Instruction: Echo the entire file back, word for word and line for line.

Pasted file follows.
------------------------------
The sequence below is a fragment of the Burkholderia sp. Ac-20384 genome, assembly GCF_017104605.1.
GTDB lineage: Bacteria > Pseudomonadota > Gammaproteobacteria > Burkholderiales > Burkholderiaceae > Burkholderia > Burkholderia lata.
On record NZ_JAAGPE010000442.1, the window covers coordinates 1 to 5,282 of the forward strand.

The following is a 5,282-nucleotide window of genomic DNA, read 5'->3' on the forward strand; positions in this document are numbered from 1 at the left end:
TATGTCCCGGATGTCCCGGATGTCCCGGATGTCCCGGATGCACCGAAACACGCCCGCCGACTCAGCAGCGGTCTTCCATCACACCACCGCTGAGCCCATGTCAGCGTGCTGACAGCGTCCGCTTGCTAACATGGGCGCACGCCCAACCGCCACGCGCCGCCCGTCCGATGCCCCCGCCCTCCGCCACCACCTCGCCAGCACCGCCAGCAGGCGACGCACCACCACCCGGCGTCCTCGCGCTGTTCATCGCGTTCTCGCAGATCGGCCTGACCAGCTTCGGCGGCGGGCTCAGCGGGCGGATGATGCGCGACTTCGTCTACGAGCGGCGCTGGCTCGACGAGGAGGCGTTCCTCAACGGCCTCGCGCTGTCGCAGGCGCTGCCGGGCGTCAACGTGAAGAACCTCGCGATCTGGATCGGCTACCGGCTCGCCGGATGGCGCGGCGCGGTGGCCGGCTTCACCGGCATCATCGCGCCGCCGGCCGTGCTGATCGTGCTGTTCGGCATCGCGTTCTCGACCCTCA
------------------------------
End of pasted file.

The sequence below is a fragment of the Burkholderia sp. Ac-20384 genome, assembly GCF_017104605.1.
GTDB lineage: Bacteria > Pseudomonadota > Gammaproteobacteria > Burkholderiales > Burkholderiaceae > Burkholderia > Burkholderia lata.
On record NZ_JAAGPE010000442.1, the window covers coordinates 1 to 5,282 of the forward strand.

The following is a 5,282-nucleotide window of genomic DNA, read 5'->3' on the forward strand; positions in this document are numbered from 1 at the left end:
TATGTCCCGGATGTCCCGGATGTCCCGGATGTCCCGGATGCACCGAAACACGCCCGCCGACTCAGCAGCGGTCTTCCATCACACCACCGCTGAGCCCATGTCAGCGTGCTGACAGCGTCCGCTTGCTAACATGGGCGCACGCCCAACCGCCACGCGCCGCCCGTCCGATGCCCCCGCCCTCCGCCACCACCTCGCCAGCACCGCCAGCAGGCGACGCACCACCACCCGGCGTCCTCGCGCTGTTCATCGCGTTCTCGCAGATCGGCCTGACCAGCTTCGGCGGCGGGCTCAGCGGGCGGATGATGCGCGACTTCGTCTACGAGCGGCGCTGGCTCGACGAGGAGGCGTTCCTCAACGGCCTCGCGCTGTCGCAGGCGCTGCCGGGCGTCAACGTGAAGAACCTCGCGATCTGGATCGGCTACCGGCTCGCCGGATGGCGCGGCGCGGTGGCCGGCTTCACCGGCATCATCGCGCCGCCGGCCGTGCTGATCGTGCTGTTCGGCATCGCGTTCTCGACCCTCA